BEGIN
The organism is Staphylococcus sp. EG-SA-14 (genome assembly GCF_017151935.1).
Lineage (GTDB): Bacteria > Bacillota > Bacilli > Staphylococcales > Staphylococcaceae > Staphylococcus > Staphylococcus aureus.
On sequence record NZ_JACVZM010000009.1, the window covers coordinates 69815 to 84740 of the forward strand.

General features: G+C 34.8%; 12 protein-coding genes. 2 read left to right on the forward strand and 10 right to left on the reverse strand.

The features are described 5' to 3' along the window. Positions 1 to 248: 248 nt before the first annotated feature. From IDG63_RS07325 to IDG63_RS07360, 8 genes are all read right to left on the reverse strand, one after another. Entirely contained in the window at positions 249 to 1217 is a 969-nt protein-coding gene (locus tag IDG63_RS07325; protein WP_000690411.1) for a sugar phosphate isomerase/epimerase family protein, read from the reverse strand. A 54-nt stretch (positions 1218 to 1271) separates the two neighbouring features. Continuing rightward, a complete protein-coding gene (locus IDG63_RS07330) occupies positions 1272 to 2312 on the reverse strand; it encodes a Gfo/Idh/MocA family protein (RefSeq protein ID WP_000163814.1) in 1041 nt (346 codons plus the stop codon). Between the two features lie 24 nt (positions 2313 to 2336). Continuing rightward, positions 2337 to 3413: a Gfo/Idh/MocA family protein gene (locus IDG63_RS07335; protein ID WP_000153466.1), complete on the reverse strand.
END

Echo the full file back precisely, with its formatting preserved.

The organism is Staphylococcus sp. EG-SA-14 (genome assembly GCF_017151935.1).
Lineage (GTDB): Bacteria > Bacillota > Bacilli > Staphylococcales > Staphylococcaceae > Staphylococcus > Staphylococcus aureus.
On sequence record NZ_JACVZM010000009.1, the window covers coordinates 69815 to 84740 of the forward strand.

General features: G+C 34.8%; 12 protein-coding genes. 2 read left to right on the forward strand and 10 right to left on the reverse strand.

The features are described 5' to 3' along the window. Positions 1 to 248: 248 nt before the first annotated feature. From IDG63_RS07325 to IDG63_RS07360, 8 genes are all read right to left on the reverse strand, one after another. Entirely contained in the window at positions 249 to 1217 is a 969-nt protein-coding gene (locus tag IDG63_RS07325; protein WP_000690411.1) for a sugar phosphate isomerase/epimerase family protein, read from the reverse strand. A 54-nt stretch (positions 1218 to 1271) separates the two neighbouring features. Continuing rightward, a complete protein-coding gene (locus IDG63_RS07330) occupies positions 1272 to 2312 on the reverse strand; it encodes a Gfo/Idh/MocA family protein (RefSeq protein ID WP_000163814.1) in 1041 nt (346 codons plus the stop codon). Between the two features lie 24 nt (positions 2313 to 2336). Continuing rightward, positions 2337 to 3413: a Gfo/Idh/MocA family protein gene (locus IDG63_RS07335; protein ID WP_000153466.1), complete on the reverse strand.